Ark. lawmaker has Facebook freakout over Sunday pride parade: It 'intimidates people who believe God'
Arkansas State Senator Jason Rapert (R) - Twitter

An Arkansas state senator had a meltdown on his Facebook page, freaking out because his hometown of Conway, Arkansas is hosting their 12th annual gay pride parade on a Sunday once again, which he claims is done specifically to mock Christians.


Sen. Jason Rapert (R) took to his Facebook page to rail at the city council that initiated the parade back in 2003, stating that they chose Sundays to have the parade because, "because they understand that the lifestyle they are glorifying on our streets is considered sin by every Bible-believing Christian and they use their parade on a day reserved to worship God and reverence the Lord to mock Christians."

"I object to Mayor Townsell and the Conway City Council continuing to allow people, many of whom do not even live in our community, to parade down our streets on a Sunday and accuse Christians of being 'bigots' because they believe the Bible teaches that homosexuality is sin," he wrote. "This is truly one of the most offensive public displays against Christians you will find anywhere in our state and especially offensive because they have specifically chosen Sunday to try and intimidate people who believe in the Word of God."

Rapert also took the opportunity to criticize the city for passing a human rights ordinance designed to protect the LGBT community, despite the fact that they only "represent just 3.8% of the population."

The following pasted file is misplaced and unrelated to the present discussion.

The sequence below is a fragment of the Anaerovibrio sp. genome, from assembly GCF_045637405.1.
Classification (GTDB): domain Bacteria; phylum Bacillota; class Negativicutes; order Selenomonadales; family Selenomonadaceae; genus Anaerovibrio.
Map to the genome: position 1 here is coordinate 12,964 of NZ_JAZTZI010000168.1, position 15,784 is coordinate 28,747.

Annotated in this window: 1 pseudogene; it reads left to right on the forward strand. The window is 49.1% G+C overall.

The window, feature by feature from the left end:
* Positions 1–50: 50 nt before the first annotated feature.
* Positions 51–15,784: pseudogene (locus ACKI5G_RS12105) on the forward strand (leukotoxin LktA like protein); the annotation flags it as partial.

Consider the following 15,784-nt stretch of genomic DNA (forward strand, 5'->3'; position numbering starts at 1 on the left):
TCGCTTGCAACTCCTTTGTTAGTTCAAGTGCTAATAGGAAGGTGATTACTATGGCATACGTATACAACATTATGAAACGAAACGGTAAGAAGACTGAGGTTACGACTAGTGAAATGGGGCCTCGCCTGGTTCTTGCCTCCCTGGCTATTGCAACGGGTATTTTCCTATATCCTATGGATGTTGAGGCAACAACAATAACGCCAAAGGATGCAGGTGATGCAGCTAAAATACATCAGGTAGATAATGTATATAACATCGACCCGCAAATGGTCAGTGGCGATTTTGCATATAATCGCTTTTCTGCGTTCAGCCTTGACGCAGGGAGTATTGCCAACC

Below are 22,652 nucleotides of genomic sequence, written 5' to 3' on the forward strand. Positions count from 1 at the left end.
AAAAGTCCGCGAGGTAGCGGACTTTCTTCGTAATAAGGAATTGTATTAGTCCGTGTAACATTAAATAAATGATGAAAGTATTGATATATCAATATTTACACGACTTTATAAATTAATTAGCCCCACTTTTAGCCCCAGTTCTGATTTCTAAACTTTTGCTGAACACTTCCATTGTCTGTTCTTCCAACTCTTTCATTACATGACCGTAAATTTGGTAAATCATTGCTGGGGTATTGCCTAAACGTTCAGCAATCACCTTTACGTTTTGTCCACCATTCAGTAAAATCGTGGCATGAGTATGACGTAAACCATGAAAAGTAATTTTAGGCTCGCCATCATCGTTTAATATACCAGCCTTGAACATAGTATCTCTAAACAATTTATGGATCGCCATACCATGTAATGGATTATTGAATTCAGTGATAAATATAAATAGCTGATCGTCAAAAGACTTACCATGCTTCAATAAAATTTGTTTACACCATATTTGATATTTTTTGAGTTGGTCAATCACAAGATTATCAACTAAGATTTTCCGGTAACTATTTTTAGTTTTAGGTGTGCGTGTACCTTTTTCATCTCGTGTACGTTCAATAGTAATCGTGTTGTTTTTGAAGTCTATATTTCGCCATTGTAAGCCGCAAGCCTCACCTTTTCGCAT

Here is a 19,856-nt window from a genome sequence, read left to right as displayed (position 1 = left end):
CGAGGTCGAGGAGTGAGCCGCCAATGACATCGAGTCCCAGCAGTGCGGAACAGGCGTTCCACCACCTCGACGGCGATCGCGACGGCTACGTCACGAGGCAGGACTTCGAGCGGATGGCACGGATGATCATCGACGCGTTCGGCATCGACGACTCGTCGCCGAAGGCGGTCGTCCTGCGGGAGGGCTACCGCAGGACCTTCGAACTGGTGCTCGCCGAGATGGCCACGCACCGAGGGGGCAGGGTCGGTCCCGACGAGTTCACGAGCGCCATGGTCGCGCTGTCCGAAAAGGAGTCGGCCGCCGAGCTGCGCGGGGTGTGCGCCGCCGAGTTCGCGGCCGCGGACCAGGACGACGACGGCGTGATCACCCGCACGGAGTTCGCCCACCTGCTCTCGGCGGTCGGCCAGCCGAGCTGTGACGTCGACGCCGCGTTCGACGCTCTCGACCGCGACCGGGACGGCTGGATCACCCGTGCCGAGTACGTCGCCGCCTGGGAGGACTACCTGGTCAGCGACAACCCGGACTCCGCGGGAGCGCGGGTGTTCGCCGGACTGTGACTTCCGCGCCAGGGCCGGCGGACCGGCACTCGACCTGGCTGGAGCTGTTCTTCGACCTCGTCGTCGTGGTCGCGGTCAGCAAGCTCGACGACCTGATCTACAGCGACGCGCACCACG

Then he took on gay marriage.

"I submit that the same-sex marriage agenda that came before the U.S. Supreme Court warrants the same response from all Americans - remind the 9 justices that 96.2% of Americans should not be forced to affirm the confusion of 3.8% who demand our full attention," he wrote.

Returning to the Sunday pride parade -- that presumably has irritated him for twelve years -- he wrote, "This parade against Christian values may indeed happen again for the 12th time on a Sunday in Conway, but I object to it ever again being held on the Sabbath Day again."

He added, "It is one thing to proclaim you are a homosexual and demand attention to yourself, but it is quite another for homosexual activists to cross the line and accuse Christians of being 'bigots' and that their belief that homosexuality is sin is 'hate speech.'"

A commenter on his Twitter page suggested a different motivation for Sunday parades.

"Maybe, just maybe, Sunday happens to be the day the parade would affect local businesses, traffic, etc. the least." Hank House wrote.